Browse results

You are looking at 1 - 10 of 333 items for :

  • Comparative Social Sciences x
  • Nach Ebene eingrenzen: Titles x
Clear All
Shaping Subnational Policies in the Transport, Energy, and Spatial Planning Sectors
How can subnational governments best integrate climate change considerations across policy areas? Which factors contribute to successful integration?

With a specific focus on transport, spatial planning policies, and energy and water in selected cases located at the border of the Alpine region between Italy and Austria, this volume shows that coordination (vertical and horizontal), public participation and information, leadership, and dedicated funding play fundamental and interlinked roles in climate change policy integration.
Volume Two: Uses of History in Constitutional Adjudication
Constitutions are a product of history, but what is the role of history in interpreting and applying constitutional provisions? This volume addresses that question from a comparative perspective, examining different uses of history by courts in determining constitutional meaning. The book shows that there is considerable debate around the role of history in constitutional adjudication. Are, for example, historical public debates over the adoption of a constitution relevant to reading its provisions today? If a constitution represents a break from a prior repressive regime, should courts construe the constitution’s provisions in light of that background? Are former constitutions relevant to interpreting a new constitution? Through an assessment of current practices the volume offers some lessons for the future practices of courts as they adjudicate constitutional cases.

Contributors are: Mark D. Rosen, Jorge M. Farinacci-Fernós, Justin Collings, Jean-Christophe Bédard-Rubin, Cem Tecimer, Ángel Aday Jiménez Alemán, Ana Beatriz Robalinho, Keigo Obayashi, Zoltán Szente, Shih-An Wang, and Diego Werneck Arguelhes.
Volume Editor:
Why are some people free to move around the world while others are constrained for crossing borders? This book challenges this crucial injustice that creates inequalities in the face of global issues such as climate change, wars, diseases and other local risk factors. The main theme of this collective work is to consider the representation of human displacement as a moral barrier between expatriates and migrants, with the former being seen as 'unproblematic' and 'desirable' while the latter is portrayed as 'problematic' and 'undesirable'. Surveys show that this binary categorization subsists on at least four continents, stigmatizing different categories of people.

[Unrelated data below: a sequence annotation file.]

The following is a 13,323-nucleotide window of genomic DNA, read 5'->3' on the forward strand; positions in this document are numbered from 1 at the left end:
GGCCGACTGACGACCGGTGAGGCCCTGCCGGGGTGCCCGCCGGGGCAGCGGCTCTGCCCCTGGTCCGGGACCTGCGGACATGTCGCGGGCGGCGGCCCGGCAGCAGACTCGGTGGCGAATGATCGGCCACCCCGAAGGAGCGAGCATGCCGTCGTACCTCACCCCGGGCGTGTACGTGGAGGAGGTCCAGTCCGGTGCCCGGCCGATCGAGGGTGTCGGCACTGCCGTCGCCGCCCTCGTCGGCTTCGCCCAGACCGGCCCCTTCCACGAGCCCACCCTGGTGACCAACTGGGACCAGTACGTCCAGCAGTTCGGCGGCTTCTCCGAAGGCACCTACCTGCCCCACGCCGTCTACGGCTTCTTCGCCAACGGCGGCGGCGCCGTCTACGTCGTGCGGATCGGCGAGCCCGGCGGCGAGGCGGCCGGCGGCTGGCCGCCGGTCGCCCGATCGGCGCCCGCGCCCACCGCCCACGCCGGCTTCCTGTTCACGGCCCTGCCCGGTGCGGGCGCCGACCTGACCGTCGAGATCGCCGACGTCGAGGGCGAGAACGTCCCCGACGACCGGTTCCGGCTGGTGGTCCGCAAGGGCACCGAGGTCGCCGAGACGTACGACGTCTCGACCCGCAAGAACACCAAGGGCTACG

Contributors are: Julia Büchele, Clio Chaveneau, Milos Debnar, Karine Duplan, Abdoulaye Gueye, Omar Lizarraga, and Chie Sakai.
Neoliberal Capitalism and the Rise of Informal Labour in the Global South
Volume Editors: and
Global Rupture makes a key intervention in debates on informal and precarious labour. Increasing recognition that informal and precarious labour is an enduring reality under neo-liberal capitalism, and the norm globally, rather than the exception has ignited debates around analytical frames, activist strategies and development interventions. This pathbreaking volume provides a corrective through drawing upon theoretically informed rich case studies from the world outside of North America, Europe, and Australasia. Each contribution converges on the enduring and expanding significance of informal and precarious work within the Global South—the most significant factor in preventing a worldwide decent work agenda.
Beyond hegemonic thoughts, the Post-Western sociology enables a new dialogue between East Asia (China, Japan, Korea) and Europe on common and local knowledge to consider theoretical continuities and discontinuities, to develop transnational methodological spaces, and co-produce creolized concepts. With this new paradigm in social sciences we introduce the multiplication of epistemic autonomies vis-à-vis Western hegemony and new theoretical assemblages between East-Asia and European sociologies. From this ecology of knowledge this groundbreaking contribution is to coproduce a post-Western space in a cross-pollination process where “Western” and “non-Western” knowledge do interact, articulated through cosmovisions, as well as to coproduce transnational fieldwork practices.